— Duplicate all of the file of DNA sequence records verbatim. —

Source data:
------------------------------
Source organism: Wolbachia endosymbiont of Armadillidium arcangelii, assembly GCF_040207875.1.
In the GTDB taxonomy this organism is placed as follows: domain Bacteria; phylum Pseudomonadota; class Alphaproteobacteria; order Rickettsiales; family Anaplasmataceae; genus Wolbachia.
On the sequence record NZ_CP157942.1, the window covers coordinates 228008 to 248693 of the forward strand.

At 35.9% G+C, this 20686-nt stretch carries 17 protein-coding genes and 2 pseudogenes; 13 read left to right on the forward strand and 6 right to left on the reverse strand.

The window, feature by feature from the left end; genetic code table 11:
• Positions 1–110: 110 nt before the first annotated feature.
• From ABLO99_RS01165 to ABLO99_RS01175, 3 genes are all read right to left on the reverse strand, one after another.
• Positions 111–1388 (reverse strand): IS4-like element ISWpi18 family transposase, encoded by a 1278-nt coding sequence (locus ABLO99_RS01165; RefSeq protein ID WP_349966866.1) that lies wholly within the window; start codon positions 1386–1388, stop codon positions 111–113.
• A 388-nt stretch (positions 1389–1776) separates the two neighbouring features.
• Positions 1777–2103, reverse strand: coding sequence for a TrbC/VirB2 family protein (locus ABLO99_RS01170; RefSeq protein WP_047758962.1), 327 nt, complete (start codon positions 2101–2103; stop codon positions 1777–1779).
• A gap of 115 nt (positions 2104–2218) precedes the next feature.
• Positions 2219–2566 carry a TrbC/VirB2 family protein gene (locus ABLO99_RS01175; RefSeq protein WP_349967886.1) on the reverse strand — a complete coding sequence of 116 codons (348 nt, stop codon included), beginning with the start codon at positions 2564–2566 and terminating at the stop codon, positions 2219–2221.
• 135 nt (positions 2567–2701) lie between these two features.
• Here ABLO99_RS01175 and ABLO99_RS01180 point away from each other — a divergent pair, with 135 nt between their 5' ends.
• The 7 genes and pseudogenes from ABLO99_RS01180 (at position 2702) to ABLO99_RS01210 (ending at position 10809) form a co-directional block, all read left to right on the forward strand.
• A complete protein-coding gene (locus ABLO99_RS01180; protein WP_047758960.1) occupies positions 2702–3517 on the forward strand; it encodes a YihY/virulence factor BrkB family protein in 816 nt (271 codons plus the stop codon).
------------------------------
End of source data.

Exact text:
Source organism: Wolbachia endosymbiont of Armadillidium arcangelii, assembly GCF_040207875.1.
In the GTDB taxonomy this organism is placed as follows: domain Bacteria; phylum Pseudomonadota; class Alphaproteobacteria; order Rickettsiales; family Anaplasmataceae; genus Wolbachia.
On the sequence record NZ_CP157942.1, the window covers coordinates 228008 to 248693 of the forward strand.

At 35.9% G+C, this 20686-nt stretch carries 17 protein-coding genes and 2 pseudogenes; 13 read left to right on the forward strand and 6 right to left on the reverse strand.

The window, feature by feature from the left end; genetic code table 11:
• Positions 1–110: 110 nt before the first annotated feature.
• From ABLO99_RS01165 to ABLO99_RS01175, 3 genes are all read right to left on the reverse strand, one after another.
• Positions 111–1388 (reverse strand): IS4-like element ISWpi18 family transposase, encoded by a 1278-nt coding sequence (locus ABLO99_RS01165; RefSeq protein ID WP_349966866.1) that lies wholly within the window; start codon positions 1386–1388, stop codon positions 111–113.
• A 388-nt stretch (positions 1389–1776) separates the two neighbouring features.
• Positions 1777–2103, reverse strand: coding sequence for a TrbC/VirB2 family protein (locus ABLO99_RS01170; RefSeq protein WP_047758962.1), 327 nt, complete (start codon positions 2101–2103; stop codon positions 1777–1779).
• A gap of 115 nt (positions 2104–2218) precedes the next feature.
• Positions 2219–2566 carry a TrbC/VirB2 family protein gene (locus ABLO99_RS01175; RefSeq protein WP_349967886.1) on the reverse strand — a complete coding sequence of 116 codons (348 nt, stop codon included), beginning with the start codon at positions 2564–2566 and terminating at the stop codon, positions 2219–2221.
• 135 nt (positions 2567–2701) lie between these two features.
• Here ABLO99_RS01175 and ABLO99_RS01180 point away from each other — a divergent pair, with 135 nt between their 5' ends.
• The 7 genes and pseudogenes from ABLO99_RS01180 (at position 2702) to ABLO99_RS01210 (ending at position 10809) form a co-directional block, all read left to right on the forward strand.
• A complete protein-coding gene (locus ABLO99_RS01180; protein WP_047758960.1) occupies positions 2702–3517 on the forward strand; it encodes a YihY/virulence factor BrkB family protein in 816 nt (271 codons plus the stop codon).